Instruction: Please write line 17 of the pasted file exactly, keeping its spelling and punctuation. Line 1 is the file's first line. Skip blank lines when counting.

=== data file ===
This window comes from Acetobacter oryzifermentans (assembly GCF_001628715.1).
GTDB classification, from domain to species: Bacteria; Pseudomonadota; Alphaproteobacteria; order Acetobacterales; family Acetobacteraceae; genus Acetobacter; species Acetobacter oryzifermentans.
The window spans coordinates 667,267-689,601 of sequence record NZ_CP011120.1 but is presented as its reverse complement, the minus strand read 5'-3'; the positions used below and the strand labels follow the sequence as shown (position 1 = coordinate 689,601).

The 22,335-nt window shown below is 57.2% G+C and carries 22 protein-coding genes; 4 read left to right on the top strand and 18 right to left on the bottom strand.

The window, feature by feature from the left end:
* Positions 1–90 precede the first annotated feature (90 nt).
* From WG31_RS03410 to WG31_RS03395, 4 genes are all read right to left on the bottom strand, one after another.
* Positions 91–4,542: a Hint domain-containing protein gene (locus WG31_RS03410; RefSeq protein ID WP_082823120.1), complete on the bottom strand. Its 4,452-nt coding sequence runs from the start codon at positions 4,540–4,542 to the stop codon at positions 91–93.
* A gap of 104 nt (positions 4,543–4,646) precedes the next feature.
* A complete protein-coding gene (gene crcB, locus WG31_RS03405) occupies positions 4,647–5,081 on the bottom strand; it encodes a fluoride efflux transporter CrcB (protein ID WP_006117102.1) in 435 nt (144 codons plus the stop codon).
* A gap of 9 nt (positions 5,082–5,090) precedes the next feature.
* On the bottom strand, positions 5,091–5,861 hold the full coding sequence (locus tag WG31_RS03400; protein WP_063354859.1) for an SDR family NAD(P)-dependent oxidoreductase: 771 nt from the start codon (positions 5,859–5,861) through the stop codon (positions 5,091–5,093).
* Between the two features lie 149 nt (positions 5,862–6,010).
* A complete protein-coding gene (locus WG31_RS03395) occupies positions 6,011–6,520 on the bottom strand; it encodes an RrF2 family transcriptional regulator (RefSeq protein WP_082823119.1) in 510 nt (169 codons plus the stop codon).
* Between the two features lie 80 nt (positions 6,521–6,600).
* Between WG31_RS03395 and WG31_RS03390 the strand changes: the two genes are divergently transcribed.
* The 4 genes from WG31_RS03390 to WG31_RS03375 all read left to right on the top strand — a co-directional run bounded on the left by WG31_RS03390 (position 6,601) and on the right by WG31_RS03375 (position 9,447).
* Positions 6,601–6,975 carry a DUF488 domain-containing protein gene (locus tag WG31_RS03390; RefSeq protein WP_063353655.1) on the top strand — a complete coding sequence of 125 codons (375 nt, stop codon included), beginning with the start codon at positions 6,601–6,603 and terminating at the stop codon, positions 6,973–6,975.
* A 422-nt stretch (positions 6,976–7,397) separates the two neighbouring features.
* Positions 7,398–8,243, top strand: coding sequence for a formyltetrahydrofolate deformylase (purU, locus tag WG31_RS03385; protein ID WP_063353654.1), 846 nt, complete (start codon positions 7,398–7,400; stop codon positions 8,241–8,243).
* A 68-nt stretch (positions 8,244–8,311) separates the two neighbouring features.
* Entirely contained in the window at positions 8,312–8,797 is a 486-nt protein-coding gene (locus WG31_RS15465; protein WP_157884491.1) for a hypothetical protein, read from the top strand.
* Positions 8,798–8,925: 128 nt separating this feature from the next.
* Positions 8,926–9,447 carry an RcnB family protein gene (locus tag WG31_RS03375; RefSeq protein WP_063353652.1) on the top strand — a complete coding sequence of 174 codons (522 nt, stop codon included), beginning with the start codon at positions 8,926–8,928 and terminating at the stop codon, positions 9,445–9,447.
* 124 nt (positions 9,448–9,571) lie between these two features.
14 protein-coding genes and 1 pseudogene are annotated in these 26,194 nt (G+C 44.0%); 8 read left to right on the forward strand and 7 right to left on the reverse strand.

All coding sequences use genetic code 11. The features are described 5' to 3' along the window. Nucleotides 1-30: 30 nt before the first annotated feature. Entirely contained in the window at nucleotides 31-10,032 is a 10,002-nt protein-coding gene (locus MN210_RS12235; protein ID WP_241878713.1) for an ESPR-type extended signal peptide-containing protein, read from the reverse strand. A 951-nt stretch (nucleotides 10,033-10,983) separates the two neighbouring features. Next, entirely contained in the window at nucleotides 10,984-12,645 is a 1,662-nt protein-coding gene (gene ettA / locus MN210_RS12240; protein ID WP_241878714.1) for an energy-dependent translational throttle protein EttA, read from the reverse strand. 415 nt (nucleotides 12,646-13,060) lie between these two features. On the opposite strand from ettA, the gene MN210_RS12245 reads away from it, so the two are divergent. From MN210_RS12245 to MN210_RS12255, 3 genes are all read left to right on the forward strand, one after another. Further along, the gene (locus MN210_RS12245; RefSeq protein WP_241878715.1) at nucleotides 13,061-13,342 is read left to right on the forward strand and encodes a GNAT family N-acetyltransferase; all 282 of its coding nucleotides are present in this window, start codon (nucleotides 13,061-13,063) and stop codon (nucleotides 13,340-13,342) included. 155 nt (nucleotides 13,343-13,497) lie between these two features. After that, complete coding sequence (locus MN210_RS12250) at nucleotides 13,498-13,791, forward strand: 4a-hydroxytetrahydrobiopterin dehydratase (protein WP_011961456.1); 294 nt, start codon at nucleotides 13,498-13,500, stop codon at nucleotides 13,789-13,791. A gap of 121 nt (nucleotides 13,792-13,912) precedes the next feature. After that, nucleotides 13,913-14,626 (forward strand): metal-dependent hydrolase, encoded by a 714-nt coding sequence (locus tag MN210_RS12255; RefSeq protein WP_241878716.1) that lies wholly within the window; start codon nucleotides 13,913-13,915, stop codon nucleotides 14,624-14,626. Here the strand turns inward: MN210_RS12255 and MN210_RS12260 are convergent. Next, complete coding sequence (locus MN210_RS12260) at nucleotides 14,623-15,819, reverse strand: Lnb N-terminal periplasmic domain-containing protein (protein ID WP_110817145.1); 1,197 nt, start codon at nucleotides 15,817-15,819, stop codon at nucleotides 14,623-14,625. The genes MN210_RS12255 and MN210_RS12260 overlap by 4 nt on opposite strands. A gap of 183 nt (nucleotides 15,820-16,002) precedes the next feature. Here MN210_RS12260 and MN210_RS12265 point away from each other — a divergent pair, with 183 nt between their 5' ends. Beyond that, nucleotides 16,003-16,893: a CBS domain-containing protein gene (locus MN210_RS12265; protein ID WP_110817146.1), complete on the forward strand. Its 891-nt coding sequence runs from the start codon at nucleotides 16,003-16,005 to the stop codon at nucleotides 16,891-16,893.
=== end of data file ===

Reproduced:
* The 4 genes from WG31_RS03390 to WG31_RS03375 all read left to right on the top strand — a co-directional run bounded on the left by WG31_RS03390 (position 6,601) and on the right by WG31_RS03375 (position 9,447).